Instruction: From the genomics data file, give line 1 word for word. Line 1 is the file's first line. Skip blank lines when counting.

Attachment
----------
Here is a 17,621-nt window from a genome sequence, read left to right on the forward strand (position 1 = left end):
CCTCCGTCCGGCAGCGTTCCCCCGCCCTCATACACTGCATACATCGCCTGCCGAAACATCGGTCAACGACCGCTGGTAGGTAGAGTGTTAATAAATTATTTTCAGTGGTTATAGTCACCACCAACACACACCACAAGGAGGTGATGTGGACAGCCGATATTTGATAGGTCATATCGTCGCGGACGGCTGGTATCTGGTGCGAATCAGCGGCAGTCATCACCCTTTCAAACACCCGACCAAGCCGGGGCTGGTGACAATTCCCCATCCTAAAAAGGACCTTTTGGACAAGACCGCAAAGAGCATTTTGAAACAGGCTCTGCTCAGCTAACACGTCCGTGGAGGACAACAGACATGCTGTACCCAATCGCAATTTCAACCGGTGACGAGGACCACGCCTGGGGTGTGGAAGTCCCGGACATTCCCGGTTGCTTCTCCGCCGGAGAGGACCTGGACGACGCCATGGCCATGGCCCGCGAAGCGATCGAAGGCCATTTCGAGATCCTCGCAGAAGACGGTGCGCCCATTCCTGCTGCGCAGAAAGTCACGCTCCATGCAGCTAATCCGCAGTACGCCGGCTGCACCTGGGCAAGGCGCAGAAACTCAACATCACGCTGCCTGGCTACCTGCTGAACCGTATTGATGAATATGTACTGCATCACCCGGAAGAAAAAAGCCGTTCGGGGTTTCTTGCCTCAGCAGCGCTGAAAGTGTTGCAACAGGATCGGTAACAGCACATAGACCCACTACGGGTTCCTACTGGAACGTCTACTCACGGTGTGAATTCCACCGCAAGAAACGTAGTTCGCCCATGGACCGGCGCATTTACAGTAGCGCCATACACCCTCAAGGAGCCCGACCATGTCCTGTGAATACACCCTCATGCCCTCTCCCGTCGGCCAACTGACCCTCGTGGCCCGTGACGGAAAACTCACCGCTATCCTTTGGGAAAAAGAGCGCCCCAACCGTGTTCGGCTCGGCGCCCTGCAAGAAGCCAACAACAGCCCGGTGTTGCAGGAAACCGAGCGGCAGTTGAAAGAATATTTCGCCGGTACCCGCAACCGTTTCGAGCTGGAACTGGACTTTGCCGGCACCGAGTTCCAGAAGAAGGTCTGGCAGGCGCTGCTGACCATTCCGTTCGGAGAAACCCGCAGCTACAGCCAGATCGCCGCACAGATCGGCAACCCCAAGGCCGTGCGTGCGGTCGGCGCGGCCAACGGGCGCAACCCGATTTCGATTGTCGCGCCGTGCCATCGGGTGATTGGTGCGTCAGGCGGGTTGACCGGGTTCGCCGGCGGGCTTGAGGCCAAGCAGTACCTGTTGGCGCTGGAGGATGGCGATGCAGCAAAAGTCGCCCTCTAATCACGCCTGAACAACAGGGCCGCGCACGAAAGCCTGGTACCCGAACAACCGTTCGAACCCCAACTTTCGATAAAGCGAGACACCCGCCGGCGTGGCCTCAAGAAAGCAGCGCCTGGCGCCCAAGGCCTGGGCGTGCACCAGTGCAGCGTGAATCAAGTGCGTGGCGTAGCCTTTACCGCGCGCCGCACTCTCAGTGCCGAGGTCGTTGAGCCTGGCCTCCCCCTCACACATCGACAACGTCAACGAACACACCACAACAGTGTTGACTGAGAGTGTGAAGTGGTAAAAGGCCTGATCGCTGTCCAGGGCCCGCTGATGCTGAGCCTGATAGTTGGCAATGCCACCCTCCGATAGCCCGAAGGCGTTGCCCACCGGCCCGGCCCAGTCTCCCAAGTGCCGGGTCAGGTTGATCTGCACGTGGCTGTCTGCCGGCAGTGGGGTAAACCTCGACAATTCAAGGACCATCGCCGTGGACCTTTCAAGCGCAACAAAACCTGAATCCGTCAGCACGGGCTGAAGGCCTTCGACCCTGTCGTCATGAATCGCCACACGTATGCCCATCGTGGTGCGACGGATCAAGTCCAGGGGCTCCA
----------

Here is a 17,621-nt window from a genome sequence, read left to right on the forward strand (position 1 = left end):